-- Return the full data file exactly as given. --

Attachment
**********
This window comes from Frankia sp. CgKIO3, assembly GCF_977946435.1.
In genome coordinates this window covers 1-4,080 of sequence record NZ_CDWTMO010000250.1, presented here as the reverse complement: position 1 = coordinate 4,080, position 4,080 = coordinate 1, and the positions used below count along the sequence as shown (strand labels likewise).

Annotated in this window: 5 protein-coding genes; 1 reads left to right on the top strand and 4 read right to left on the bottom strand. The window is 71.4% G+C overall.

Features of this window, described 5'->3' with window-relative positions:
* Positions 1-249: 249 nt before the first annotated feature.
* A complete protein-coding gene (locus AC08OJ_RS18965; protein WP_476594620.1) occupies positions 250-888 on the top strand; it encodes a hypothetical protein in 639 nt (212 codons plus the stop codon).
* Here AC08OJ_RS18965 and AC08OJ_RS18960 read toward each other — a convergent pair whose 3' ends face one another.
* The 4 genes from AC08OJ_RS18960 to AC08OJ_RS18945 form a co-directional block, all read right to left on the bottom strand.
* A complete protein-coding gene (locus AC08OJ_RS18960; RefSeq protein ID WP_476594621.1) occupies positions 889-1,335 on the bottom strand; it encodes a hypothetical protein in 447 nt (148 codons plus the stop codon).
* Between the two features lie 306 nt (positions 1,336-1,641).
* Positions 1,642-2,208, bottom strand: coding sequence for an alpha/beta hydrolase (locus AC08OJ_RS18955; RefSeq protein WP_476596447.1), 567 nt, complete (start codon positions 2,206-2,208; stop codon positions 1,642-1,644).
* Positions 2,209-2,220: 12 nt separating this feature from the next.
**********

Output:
This window comes from Frankia sp. CgKIO3, assembly GCF_977946435.1.
In genome coordinates this window covers 1-4,080 of sequence record NZ_CDWTMO010000250.1, presented here as the reverse complement: position 1 = coordinate 4,080, position 4,080 = coordinate 1, and the positions used below count along the sequence as shown (strand labels likewise).

Annotated in this window: 5 protein-coding genes; 1 reads left to right on the top strand and 4 read right to left on the bottom strand. The window is 71.4% G+C overall.

Features of this window, described 5'->3' with window-relative positions:
* Positions 1-249: 249 nt before the first annotated feature.
* A complete protein-coding gene (locus AC08OJ_RS18965; protein WP_476594620.1) occupies positions 250-888 on the top strand; it encodes a hypothetical protein in 639 nt (212 codons plus the stop codon).
* Here AC08OJ_RS18965 and AC08OJ_RS18960 read toward each other — a convergent pair whose 3' ends face one another.
* The 4 genes from AC08OJ_RS18960 to AC08OJ_RS18945 form a co-directional block, all read right to left on the bottom strand.
* A complete protein-coding gene (locus AC08OJ_RS18960; RefSeq protein ID WP_476594621.1) occupies positions 889-1,335 on the bottom strand; it encodes a hypothetical protein in 447 nt (148 codons plus the stop codon).
* Between the two features lie 306 nt (positions 1,336-1,641).
* Positions 1,642-2,208, bottom strand: coding sequence for an alpha/beta hydrolase (locus AC08OJ_RS18955; RefSeq protein WP_476596447.1), 567 nt, complete (start codon positions 2,206-2,208; stop codon positions 1,642-1,644).
* Positions 2,209-2,220: 12 nt separating this feature from the next.